Understanding Our Anger

Though I will never understand everything about the anger displayed in groups – the rage now surrounding us – I have some knowledge of how it developed. Early man discovered he needed allies against nature, beasts, and other humans. He sought the talents of partners in finding or building shelter, getting food, and providing comfort for fear and loneliness. Those who made their way alone were not likely to survive and, by definition, didn’t create offspring.

Allegiance to the small collective – call it loyalty – both was required by the group and increased your chances of outlasting isolated fellow-men. The band was more likely to thrive and your genes stood a better chance of reaching the next generation and beyond.

We became tribal creatures. Believing rumors of potential conspiracies by groups of competitors for scare resources was safer than thinking strangers meant well. Those who were different – other – were often enough enemies for us; we therefore become wary of all others. Not least, those who looked different and came from elsewhere: the people with odd customs, strange habits, who uttered unintelligible sounds. Rage enabled the fight to survive, to overcome our fear and take on threats. Thus supported and encouraged, everything became possible. Buoyed up by the group, small man became larger than himself.

Such qualities did not disappear from our nature. We now see them displayed even in so-called first world, “civilized” society. We vilify our political enemies. We are capable, as fMRIs (functional magnetic resonance images of our brain) show, of reacting to our fellow humans as we do to furniture. Untermenschen: less than human.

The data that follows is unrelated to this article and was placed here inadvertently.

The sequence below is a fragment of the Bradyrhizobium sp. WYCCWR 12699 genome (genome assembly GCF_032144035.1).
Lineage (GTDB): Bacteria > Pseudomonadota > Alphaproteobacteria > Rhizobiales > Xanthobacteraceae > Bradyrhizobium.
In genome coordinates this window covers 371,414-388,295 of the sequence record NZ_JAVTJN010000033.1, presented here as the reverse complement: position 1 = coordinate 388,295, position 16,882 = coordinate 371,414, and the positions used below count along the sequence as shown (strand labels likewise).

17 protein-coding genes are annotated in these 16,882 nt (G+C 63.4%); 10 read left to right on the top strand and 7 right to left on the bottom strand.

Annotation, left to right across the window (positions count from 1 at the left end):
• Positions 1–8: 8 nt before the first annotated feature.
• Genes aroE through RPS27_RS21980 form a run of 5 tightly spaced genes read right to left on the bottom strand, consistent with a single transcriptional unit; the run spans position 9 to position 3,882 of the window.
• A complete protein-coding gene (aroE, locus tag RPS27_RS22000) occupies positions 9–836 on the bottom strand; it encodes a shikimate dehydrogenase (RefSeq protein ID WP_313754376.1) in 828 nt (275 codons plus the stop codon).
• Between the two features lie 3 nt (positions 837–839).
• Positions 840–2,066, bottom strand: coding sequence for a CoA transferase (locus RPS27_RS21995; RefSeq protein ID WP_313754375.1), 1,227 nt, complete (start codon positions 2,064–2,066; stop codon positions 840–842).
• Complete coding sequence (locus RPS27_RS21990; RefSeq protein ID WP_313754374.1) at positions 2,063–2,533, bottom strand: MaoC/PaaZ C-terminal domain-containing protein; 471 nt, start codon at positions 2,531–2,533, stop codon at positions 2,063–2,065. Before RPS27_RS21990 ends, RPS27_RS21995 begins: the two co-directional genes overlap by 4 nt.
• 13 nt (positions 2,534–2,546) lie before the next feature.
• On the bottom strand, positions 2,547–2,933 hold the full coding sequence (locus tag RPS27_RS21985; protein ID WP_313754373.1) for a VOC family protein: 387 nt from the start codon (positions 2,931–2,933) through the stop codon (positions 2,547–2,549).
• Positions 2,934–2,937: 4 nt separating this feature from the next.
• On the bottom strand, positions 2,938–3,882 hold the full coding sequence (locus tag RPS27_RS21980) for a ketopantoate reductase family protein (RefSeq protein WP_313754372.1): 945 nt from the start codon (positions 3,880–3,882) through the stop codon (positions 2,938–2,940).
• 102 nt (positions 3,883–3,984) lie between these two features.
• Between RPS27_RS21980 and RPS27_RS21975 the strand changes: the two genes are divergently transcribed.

Yes, it is desperately important to vote, take the political action you can, voice your opinions, and make even small financial contributions to defend our democratic republic. Yes, some “others” are carried away. They yell and deceive and might want you out of the country. But not all do. Most, indeed, are rather like the rest of us: struggling with the life project, hoping our children will live in a better world, wishing for peace and security. If we lump them – all of them in the same trash bin, assume they are all irrational or crazy, are we then superior to them – really? If we succumb to our version of the same self-righteous anger, are we then superior to them – really? Do not assume all of our allies are pure. Our “team” is never the sole repository of virtue.

You will learn little from those who echo you. We might learn something from people who don’t, at least on occasion.

We would do well to search for solutions, some amount of compromise with those “others” who are open to it, and vigorously defend against the far smaller group of opportunists and the fully self-interested who only want what they want. Better policies than those now in place must address widely experienced concerns, not just those of your tribe. The country needs a better light bulb, otherwise replacing the present installation will leave us still in the dark.

Our genes won’t change any time soon.

Work for a better world, but do not become the thing you hate.


The first image is a Cartoon Representation of the Molecular Structure of Protein Registered with 1pi1 Code. It was created by Jawahar Swaminathan and MSD staff at the European Bioinformation Institute. The fMRI image below it is the work of Washington Irving. Both were sourced from Wikimedia Commons.